U.S. Foreign Policy Publications
Shaping U.S.-Brazil Relationship After the Snowden Affair: A Conversation with Ambassador Thomas A. ShannonFeb 05, 2014
The Brazil Institute is pleased to launch a special report on the Dec. 19 event with Ambassador Thomas A. Shannon
In this publication international experts address the utility of comparing Colombia and Mexico’s experiences and strategy for combatting organized crime and violence more generally.
Great Powers, Small Wars uses quantitative research and two in-depth case studies to examine factors of asymmetric conflicts since the end of World War II.
Sustaining U.S.-China Cooperation in Clean Energy (Wilson Center Publication) provides a governmental and private-sector overview of the complex dynamics of competition and cooperation behind U.S. and Chinese national efforts to develop their solar, wind, and other alternative energy industries.
This publication examines the multiple causes leading to the expansion and diffusion of organized crime across Latin America and globally.
Origins of the Suez Crisis: Postwar Development Diplomacy and the Struggle over Third World Industrialization, 1945–1956Jul 25, 2013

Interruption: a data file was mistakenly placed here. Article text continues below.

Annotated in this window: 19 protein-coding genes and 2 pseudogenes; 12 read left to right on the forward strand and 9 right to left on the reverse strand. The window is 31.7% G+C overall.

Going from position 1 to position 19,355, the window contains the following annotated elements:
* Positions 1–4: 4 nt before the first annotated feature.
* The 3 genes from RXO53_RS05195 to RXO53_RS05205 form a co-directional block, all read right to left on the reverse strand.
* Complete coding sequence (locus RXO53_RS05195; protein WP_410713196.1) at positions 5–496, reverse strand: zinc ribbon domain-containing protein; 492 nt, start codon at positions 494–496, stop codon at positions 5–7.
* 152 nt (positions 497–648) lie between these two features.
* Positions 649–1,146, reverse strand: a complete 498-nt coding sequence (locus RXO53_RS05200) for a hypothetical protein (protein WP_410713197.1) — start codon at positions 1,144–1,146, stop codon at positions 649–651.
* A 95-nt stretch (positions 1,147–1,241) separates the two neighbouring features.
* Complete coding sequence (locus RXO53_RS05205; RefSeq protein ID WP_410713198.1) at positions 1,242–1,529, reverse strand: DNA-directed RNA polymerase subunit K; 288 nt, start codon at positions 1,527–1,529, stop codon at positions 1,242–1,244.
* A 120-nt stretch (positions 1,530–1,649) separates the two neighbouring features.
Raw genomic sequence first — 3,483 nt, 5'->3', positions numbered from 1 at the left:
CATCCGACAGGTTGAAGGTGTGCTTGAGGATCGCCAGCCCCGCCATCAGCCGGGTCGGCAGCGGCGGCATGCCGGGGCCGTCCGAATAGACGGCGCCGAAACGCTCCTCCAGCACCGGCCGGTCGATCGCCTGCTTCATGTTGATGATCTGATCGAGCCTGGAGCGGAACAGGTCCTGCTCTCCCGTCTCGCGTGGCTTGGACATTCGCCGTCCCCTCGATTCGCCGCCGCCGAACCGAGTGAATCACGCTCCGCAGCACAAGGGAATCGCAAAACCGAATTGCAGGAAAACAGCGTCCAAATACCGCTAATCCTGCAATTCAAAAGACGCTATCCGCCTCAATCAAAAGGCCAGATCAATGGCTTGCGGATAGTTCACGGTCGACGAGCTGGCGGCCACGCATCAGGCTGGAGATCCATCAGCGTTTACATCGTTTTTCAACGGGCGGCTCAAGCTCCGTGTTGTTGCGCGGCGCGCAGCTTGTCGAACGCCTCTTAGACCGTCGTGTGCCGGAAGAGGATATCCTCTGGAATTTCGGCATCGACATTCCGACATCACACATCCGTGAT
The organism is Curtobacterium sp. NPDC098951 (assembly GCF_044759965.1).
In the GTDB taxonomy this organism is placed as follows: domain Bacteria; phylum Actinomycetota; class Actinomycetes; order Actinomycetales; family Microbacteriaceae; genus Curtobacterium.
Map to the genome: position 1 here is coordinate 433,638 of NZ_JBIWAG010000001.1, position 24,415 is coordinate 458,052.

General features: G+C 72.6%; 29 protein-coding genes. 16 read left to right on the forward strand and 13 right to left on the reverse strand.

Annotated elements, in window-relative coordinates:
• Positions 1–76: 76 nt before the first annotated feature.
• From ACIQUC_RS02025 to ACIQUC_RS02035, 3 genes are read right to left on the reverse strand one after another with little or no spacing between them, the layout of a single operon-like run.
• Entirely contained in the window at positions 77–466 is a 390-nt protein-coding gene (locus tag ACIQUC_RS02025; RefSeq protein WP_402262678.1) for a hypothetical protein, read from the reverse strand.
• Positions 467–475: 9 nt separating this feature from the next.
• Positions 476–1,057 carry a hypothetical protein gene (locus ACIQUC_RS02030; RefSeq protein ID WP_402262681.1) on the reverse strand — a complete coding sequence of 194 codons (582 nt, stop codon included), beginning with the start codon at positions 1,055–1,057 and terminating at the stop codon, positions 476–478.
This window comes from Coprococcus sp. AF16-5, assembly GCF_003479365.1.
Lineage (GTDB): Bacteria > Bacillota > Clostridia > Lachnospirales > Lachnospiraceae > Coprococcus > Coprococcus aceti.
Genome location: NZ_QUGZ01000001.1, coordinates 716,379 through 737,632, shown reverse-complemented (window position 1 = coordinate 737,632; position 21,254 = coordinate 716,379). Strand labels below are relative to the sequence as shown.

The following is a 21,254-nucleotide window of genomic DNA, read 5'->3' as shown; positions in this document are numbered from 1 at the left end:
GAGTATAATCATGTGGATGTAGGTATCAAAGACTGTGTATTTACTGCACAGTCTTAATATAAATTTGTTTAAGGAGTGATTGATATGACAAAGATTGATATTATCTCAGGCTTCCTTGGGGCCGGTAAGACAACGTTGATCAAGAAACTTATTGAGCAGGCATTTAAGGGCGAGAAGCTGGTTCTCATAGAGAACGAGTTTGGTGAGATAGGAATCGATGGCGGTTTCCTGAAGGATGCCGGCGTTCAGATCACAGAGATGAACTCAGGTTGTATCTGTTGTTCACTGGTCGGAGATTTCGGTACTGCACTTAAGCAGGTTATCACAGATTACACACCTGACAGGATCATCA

Origins of the Suez Crisis describes the long run-up to the 1956 Suez Crisis and the crisis itself by focusing on politics, economics, and foreign policy decisions in Egypt, Britain, the United States, and the Soviet Union.
On his 3-nation, 5-day visit to Africa, U.S. President Barack Obama, undoubtedly, re-energized the U.S. – Africa commercial relationship. Unlike past visits by American leaders, Obama neither dwelled on HIV/AIDS, political instability nor the inadequacy of governance. Instead, trade and investment were front and center; economic challenges were addressed.
This is an ambitious but realistic & practical way to enhance AGOA by not just ensuring prompt and seamless renewal of U.S. market access provisions for African imports, but also promoting a level playing field for U.S. investment in Africa and encouraging American participation in sub Saharan Africa’s regional infrastructural development.
The Trans - Atlantic South Partnership: Positions on Building a Mutually Beneficial Partnership with AfricaMay 21, 2013
It is very simple. Until the U.S. is as optimally invested, or doing business as briskly as the Chinese, the EU, Indians, Brazilians or Vietnamese; the world’s largest economy can neither expand its commercial footprint in Africa nor make a portentous impact on the lives of over a billion Africans.
Goodman's paper discusses U.S. firearms trafficking to Mexico as well as the lesser known phenomenon of the illicit movement of U.S.-origin firearms to Guatemala.